What is Capsular Contracture and the Rippling Effect?

by Dr. Jim Greene

A condition which can affect those of Scandinavian descent after the age of 40 leaving them with an inability to extend their pinky, ring and middle finger of just one or even both hands is known as Dupuytren’s contracture. In this condition, the tendons which run from all the joints in the fingers are connected near the wrist and do most of their contractions under the skin of the palm. However, this skin can become thickened on the underside between the skin layers and the bone much like a callous. As it becomes thicker, this callous of scar tissue under the layers of skin can become entangled in the tendons preventing their ability to fully extent the pinky, ring and middle fingers.

Between the ages of 40 and 80 years of age, those who have been genetically predisposed of being able to suffer from Dupuytren’s contracture may already be developing the condition without ever knowing it. In general, this condition hits those of Scandinavian descent especially those descendant of the Vikings.

The only real option for treatment of Dupuytren’s contracture is surgery. This surgical procedure usually entails both the palm of the hand as well as the affected fingers. In the case of the palm of the hand, the hand will be opened up allowing the surgeon to clean away the scar tissue that has found its way entangled between the tendons. After which the surgeon may also opt to make a series of incisions on the inside of the knuckles of the affected fingers as a means of making the skin looser so that the fingers can move more freely.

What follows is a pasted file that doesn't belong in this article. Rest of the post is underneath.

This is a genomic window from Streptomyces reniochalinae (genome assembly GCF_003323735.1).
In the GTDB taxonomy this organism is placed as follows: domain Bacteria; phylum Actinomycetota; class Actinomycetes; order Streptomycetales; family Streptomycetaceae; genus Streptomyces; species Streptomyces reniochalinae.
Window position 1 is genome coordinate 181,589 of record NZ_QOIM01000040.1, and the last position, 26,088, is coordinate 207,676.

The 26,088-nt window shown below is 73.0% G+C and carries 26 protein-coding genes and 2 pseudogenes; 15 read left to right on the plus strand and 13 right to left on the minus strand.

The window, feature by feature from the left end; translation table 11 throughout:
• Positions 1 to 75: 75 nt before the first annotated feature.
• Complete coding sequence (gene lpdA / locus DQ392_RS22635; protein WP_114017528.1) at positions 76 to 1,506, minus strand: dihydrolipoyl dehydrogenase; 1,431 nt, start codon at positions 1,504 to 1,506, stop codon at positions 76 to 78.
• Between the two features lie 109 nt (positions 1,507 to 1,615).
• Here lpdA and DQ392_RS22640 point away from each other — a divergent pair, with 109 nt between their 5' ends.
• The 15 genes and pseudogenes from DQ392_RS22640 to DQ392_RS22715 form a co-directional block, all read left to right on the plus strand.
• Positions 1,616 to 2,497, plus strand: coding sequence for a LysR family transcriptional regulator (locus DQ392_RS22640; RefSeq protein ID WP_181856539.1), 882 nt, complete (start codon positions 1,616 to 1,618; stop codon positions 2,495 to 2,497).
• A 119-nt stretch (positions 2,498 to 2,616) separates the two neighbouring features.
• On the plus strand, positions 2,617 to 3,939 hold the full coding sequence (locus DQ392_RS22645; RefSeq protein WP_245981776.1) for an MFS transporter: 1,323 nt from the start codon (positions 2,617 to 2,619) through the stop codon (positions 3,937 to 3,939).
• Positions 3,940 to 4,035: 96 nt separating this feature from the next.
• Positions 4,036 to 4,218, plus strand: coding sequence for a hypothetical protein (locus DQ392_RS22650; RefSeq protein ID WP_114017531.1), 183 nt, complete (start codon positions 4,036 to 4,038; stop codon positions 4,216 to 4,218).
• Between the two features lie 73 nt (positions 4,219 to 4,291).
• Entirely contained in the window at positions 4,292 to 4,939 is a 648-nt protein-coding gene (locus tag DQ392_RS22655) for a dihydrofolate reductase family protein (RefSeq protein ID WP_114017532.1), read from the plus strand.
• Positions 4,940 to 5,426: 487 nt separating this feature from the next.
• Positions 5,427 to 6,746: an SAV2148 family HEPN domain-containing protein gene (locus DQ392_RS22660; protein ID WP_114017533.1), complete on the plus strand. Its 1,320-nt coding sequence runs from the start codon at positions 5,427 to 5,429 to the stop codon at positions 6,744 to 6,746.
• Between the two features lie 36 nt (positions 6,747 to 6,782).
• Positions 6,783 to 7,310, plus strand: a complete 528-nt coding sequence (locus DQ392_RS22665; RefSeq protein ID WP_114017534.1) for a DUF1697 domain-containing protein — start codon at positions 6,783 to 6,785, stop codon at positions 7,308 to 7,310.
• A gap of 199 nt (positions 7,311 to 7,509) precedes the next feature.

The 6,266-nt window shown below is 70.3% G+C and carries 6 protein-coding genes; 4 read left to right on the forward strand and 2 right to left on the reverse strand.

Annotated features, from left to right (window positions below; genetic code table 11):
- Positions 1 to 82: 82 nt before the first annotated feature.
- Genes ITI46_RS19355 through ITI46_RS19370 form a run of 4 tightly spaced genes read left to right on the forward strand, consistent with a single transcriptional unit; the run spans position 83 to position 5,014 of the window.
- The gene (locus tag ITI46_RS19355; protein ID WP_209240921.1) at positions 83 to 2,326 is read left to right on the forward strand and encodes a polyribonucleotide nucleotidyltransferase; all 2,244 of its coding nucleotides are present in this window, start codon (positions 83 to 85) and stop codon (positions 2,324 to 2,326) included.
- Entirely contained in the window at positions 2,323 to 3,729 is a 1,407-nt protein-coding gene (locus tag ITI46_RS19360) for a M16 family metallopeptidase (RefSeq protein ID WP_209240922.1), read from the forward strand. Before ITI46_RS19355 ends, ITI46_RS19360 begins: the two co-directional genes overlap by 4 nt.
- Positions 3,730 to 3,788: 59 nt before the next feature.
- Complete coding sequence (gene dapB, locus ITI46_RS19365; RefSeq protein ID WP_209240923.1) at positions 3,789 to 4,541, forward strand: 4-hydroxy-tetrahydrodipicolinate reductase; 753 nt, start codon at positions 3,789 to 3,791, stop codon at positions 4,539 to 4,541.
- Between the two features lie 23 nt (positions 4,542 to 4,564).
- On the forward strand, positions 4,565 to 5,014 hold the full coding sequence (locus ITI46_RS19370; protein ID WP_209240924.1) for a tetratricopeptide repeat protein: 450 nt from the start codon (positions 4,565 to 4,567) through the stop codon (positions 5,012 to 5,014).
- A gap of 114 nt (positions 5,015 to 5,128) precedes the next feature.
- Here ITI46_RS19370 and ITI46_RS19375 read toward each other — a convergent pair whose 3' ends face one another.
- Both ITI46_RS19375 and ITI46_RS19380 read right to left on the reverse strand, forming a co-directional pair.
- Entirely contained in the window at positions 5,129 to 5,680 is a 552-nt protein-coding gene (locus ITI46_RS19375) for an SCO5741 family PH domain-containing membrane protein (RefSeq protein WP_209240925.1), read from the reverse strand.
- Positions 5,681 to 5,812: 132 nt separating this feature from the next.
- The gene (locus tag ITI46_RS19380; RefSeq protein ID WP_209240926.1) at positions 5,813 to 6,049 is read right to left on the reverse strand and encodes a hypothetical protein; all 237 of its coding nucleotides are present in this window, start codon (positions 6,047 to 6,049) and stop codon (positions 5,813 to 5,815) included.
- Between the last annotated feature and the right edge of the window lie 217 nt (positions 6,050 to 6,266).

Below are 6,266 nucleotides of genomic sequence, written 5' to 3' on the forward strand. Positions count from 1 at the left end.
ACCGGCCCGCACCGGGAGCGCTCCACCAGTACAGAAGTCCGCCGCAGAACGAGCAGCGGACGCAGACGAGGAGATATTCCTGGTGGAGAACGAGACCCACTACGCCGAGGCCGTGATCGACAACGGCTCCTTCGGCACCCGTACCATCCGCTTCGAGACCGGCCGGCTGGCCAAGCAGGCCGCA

It is important to have this condition properly diagnosed as there is a very similar condition which is caused by a completely different form of trauma. Volkmann’s contracture which appears to be similar to that of Dupuytren’s contracture is actually caused by trauma to the forearm. The ending results is shortened tendons from the forearm to the finger tips. Persons who have Volkmann’s contracture can extend their fingers, but only when the writ is bent inwards, where as those with Dupuytren’s contracture cannot.

The chances of this occurring increase drastically on persons over the age of 40 and who are of Scandinavian descent. This condition can often be remedied through a particular surgical procedure which loosens up and removes some of the scar tissue surrounding the tendons in the palm of the hand.

The only other related arm contracture is Volkmann’s. This contracture does resemble Dupuytrens contracture. The causes of the two are very different however. Both can be remedied by a surgical procedure.

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